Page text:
Well, here’s an embarrassing story. Apparently Canada’s vaunted climate policies under green dreamboat Justin Trudeau have accomplished the square root of bupkis. “Canada has had the worst record among the G7 countries for reducing emissions of greenhouse gases since 2015, the year the Liberals took office”. And if you’re thinking well yes, his opponents would say such things, it turns out it was… the federal environment commissioner. Can it be that governing is hard, and getting rid of affordable energy without causing catastrophe is impossible? Gosh. Why wasn’t he told?
OK, to be fair, Trudeau is building on a solid record of failure stretching back three decades across party lines. As some of us predicted decades ago (September 4, 2002 in the Ottawa Citizen, to be pre-internet precise but referenced here) bad science means ineffective policy. Sadly, good science doesn’t guarantee effective policy, but one thing at a time. And the thing here is that the reason Trudeau is adding new stories to a vast edifice of failure and futility is not that he invented the conviction that policy details are easy and success only requires that one wants to be good, but that he is especially poorly equipped to rethink it.
One could object that the federal environment commissioner is equally unoriginal, regurgitating the usual pap on climate. The Globe & Mail says “Spelling out the effects of climate change on Canada today, his report warns of deaths linked to extreme heat and wildfire smoke, and says the frequency of natural disasters is going up along with the costs of responding to them.” And then it quotes the report that “Past inaction on climate change has created the present crisis. Meanwhile, continued inaction unfairly burdens future generations, who will experience even greater effects from the long‑lasting greenhouse gases that have already been emitted.”
The Globe employs its famously skeptical journalistic mindset to endorse all these claims without investigating them even in passing. Armed, in this case, with a Bachelor of Journalism with a minor in political science. And an “Editorial Code of Conduct” that says “Information from another publication must be checked or credited before it is used. This does not apply to material supplied by news services to which proper credit is given. When in doubt about information from any source, always double-check. Although verified facts need no attribution, The Globe and Mail identifies sources of less-than-obviously-factual information in most circumstances.” Not including, it seems, claims that natural disasters are increasing, let alone that scientists say warming did it.
No such doubts exist about this report as a political disaster. The National Post reports, under the blistering headline “Canada’s environment watchdog blasts government for going from ‘failure to failure’” that “Canada has become ‘the worst performer of all G7 Nations’ in the fight against climate change and caroms from ‘failure to failure’ as it plays a ‘large role in the dangerous accumulation of greenhouse gases in the atmosphere.’” But then the environment commissioner is quoted saying: “‘Canada was once a leader in the fight against climate change. However, after a series of missed opportunities, it has become the worst performer of all G7 nations since the landmark Paris Agreement on climate change was adopted in 2015.’”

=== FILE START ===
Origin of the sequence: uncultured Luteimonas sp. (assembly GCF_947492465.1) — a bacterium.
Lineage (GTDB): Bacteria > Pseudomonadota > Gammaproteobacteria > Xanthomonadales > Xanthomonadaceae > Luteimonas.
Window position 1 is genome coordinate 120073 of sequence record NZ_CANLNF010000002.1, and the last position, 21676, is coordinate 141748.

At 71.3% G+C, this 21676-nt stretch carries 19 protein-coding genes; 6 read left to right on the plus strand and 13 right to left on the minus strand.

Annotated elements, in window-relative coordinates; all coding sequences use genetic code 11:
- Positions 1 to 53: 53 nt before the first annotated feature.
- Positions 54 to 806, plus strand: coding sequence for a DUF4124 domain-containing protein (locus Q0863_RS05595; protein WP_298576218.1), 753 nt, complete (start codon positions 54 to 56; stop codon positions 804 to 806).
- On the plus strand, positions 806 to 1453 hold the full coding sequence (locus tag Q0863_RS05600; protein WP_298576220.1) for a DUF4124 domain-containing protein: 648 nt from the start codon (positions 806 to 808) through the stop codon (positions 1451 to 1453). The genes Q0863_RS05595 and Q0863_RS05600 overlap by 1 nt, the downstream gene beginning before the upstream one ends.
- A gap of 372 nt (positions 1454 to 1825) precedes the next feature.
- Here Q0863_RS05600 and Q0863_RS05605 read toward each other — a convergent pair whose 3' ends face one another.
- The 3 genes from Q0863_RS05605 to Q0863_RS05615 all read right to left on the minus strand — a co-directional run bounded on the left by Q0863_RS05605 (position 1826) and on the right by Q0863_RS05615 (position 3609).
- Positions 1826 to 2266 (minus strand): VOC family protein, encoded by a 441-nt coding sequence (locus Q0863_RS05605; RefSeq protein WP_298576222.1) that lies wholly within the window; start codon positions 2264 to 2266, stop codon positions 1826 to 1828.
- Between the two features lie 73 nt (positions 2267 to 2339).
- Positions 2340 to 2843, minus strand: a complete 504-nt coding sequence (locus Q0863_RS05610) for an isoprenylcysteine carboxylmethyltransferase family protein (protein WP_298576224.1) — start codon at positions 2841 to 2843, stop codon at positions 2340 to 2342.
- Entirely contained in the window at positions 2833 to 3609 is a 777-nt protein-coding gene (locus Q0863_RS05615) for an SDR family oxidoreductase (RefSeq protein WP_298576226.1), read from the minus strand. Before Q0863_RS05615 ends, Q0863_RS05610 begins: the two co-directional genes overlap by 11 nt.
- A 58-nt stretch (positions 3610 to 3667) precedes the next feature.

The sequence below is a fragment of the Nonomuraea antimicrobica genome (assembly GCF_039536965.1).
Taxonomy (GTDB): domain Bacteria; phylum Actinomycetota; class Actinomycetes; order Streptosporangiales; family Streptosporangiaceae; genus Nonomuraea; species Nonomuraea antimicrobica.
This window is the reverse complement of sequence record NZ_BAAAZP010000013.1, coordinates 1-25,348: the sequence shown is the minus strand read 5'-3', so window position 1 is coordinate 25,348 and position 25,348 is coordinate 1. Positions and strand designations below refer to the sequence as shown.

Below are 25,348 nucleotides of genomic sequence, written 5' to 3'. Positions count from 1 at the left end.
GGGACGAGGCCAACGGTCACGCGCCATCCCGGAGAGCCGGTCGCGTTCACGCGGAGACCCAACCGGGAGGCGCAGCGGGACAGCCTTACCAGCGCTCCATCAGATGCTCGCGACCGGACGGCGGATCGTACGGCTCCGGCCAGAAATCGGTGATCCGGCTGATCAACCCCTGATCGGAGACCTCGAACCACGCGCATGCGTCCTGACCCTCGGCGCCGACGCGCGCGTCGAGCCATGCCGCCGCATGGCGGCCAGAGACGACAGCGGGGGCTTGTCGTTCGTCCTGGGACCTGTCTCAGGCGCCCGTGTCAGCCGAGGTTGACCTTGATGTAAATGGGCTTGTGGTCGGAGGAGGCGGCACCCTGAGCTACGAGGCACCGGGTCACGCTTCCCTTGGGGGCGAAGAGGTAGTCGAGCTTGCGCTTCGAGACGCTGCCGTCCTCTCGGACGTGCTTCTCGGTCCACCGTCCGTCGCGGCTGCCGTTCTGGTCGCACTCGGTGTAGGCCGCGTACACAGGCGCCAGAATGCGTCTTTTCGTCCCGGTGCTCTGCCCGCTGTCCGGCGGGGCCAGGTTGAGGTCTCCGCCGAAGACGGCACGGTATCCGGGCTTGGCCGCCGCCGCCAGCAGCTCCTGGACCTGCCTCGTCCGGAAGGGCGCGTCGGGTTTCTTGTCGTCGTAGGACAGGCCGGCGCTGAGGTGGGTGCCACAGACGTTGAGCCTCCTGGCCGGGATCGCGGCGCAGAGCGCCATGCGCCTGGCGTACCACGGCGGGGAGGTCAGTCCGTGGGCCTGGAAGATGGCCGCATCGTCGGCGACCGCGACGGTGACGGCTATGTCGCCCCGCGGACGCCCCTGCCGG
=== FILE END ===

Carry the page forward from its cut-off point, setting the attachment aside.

Oh really? A leader? Yes, back when all you had to do was yap. Under, say, Brian Mulroney, who surprised friend and foe alike by going to the 1992 “Earth Summit” in Rio to make a speech and sign the UN Framework Convention on Climate Change. But now we have a “dangerous accumulation of greenhouse gasses in the atmosphere” of all places and someone is actually expected to do something.
As the Post also quoted the environment commissioner, “We can’t continue to go from failure to failure; we need action and results, not just more targets and plans.” Which is the sort of thing that if you have to be told, you won’t understand. Instead the incumbent administration responded to this scathing assessment with the usual self-congratulation, the current and former Environment Ministers issuing a joint statement that: “In 2015, Canada’s emissions were on a steep climb, projected to be 12 per cent higher in 2030 than they were in 2005, despite Canada’s international commitment to reduce emissions by 30 per cent by 2030. The Commissioner’s retrospective analysis of Canada’s record on climate action paints a vivid picture of the mammoth undertaking by the Government of Canada in 2016 to slow, stop and reverse this upward trend of emissions”.
Partly we face the usual problem that a valuable political skill worse than useless when trying to govern is the capacity to make incompatible things sound like a balanced approach. Thus, the Post added, “In his analysis, [environment commissioner] DeMarco points out a host of recent decisions by the Liberal government that he considers to be incoherent with meeting Canada’s climate commitments, such as investing in the Trans Mountain Pipeline expansion or applying ‘minimum’ requirements for carbon pricing throughout the country. In another passage that he tacitly admits will be met with criticism in certain parts of the country, the commissioner notes that Canada’s ‘growing’ oil and gas production is a ‘key barrier’ to the country’s climate targets.”
In every case these decisions were presented as decisive acts to maximize all utilities. But in fact to govern is to choose, and to go for fossil fuels and no fossil fuels is not to choose so it is not to govern.
It can get you bad press.